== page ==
This week was a difficult, exciting, and challenging week.
Yesterday I met Dean Wendland at a networking event that the Office of Multicultural Affairs created to connect current undergraduate students from underrepresented populations to meet and network with successful and accomplished minority alums. We met as we both were getting sodas, after I introduced myself, I realized that the person with whom I had bumped into was in fact the Dean of the Kreiger School of Arts and Sciences.
So she has a very important job at Hopkins.
She asked me about my major (Behavioral Biology and Spanish), but career goals (to pursue and MD/MPH and go into the filed of global health), and my favorite place on campus (I’m going to keep this a secret, but come to campus and find your own special spot!). Then she asked me The Question.
In one word, how would I describe my Hopkins experience so far?
Earlier the alums had introduced themselves and had answered the same question; answers included “intense”, “fun”, and “transformative”. So I knew I had to be creative and find a word that captured the perfect image of my time at Hopkins. So definitely no pressure.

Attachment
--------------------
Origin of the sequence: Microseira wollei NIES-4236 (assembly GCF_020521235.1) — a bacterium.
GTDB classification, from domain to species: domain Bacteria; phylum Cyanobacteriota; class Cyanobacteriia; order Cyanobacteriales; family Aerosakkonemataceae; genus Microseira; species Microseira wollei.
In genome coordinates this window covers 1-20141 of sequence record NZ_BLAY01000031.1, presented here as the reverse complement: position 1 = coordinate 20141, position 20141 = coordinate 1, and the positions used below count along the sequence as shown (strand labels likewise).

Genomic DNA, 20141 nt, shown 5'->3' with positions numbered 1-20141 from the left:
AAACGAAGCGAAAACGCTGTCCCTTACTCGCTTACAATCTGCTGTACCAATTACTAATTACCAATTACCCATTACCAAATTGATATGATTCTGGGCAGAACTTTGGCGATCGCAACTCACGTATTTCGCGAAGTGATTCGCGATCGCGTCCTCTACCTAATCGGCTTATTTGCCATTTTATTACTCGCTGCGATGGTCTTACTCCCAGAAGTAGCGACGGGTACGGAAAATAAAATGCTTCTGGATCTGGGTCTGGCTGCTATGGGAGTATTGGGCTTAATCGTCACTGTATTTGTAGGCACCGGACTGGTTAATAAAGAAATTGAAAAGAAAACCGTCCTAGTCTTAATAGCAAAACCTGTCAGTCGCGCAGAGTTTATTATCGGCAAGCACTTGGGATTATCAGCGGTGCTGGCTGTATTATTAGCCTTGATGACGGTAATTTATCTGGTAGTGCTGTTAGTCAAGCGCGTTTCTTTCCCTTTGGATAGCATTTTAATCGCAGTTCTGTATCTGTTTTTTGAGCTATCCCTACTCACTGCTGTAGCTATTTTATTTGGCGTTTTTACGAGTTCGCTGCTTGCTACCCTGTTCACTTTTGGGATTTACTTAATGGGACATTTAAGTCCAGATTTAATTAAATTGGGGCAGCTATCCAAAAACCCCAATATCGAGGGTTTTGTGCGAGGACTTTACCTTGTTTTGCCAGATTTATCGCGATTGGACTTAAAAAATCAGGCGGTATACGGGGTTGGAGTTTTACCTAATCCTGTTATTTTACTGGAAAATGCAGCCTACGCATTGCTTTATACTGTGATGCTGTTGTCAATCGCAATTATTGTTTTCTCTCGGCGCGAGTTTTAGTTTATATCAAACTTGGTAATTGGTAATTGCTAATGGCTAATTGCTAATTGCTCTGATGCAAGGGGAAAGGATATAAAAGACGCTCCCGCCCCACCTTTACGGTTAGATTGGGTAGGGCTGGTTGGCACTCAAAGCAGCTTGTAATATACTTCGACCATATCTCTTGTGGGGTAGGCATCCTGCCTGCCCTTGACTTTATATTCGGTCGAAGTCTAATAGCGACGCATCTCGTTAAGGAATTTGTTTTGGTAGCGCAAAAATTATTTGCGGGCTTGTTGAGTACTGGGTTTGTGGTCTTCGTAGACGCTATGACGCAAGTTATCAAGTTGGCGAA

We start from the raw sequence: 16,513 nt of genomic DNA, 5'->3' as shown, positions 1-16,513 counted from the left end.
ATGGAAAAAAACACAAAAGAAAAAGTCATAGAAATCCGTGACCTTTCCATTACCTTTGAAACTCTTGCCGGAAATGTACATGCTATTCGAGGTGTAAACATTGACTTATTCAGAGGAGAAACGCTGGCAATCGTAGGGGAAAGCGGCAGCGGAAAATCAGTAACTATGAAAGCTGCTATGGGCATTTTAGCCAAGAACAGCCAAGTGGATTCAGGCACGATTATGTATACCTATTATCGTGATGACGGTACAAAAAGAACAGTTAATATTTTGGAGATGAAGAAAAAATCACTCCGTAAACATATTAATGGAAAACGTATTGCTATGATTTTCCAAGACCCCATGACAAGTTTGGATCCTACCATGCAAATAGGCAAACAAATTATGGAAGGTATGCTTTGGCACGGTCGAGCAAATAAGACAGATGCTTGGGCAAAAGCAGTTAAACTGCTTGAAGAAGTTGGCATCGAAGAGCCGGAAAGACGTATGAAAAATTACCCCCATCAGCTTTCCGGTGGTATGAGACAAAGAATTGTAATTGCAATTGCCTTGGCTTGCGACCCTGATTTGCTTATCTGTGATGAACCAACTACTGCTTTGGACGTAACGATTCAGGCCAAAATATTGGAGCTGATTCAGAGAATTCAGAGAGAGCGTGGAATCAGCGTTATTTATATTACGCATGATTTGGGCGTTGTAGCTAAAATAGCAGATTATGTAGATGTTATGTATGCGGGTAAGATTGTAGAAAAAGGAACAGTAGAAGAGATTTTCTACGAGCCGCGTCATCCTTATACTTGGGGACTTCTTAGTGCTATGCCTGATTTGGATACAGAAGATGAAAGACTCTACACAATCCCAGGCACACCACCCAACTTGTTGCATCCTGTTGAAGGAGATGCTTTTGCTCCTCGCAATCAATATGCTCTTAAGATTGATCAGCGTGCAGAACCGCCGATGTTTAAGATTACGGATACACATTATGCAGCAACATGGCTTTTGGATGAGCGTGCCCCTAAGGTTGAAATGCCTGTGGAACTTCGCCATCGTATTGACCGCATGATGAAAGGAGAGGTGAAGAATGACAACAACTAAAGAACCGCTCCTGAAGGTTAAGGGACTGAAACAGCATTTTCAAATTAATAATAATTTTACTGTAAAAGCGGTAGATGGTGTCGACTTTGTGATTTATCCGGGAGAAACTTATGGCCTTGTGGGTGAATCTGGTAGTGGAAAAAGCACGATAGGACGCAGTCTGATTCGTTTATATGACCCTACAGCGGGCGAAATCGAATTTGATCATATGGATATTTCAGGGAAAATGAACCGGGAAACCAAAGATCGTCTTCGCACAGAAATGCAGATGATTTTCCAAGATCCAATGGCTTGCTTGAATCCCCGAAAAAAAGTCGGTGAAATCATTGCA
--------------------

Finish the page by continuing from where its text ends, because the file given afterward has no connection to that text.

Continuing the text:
Then it hit me.
I’ve grown and been challenged a lot in the last year. Recently I channeled my inner Beyonce to determine my aspiration in life, and Disney princess to discern who the girl is in my “Reflection”.
After a quiet night of meditation, I realized who I was.
I am a Nigerian American woman, and Johns Hopkins sophomore.
This past year, I have been blessed to develop my passions in conjunction with various aspects of my identity. I’ve gotten to develop a deep pride in being Nigerian and living in Baltimore. I’ve fallen in love with a city with so much rich beauty and community, despite a common painful history of racial tension and oppression. I’ve been blessed with my education and access to the resources Hopkins provides. I’ve been invited to the second ever American Mock World Health Organization at UNC Chapel Hill, had dinner with President Daniels, and marched alongside thousands in a protest of racial injustice and the murder of Freddie Gray. There are so many opportunities I’ve had, and can only look forward to my remaining years as an undergraduate student, before becoming a Hopkins alumna for the rest of my life.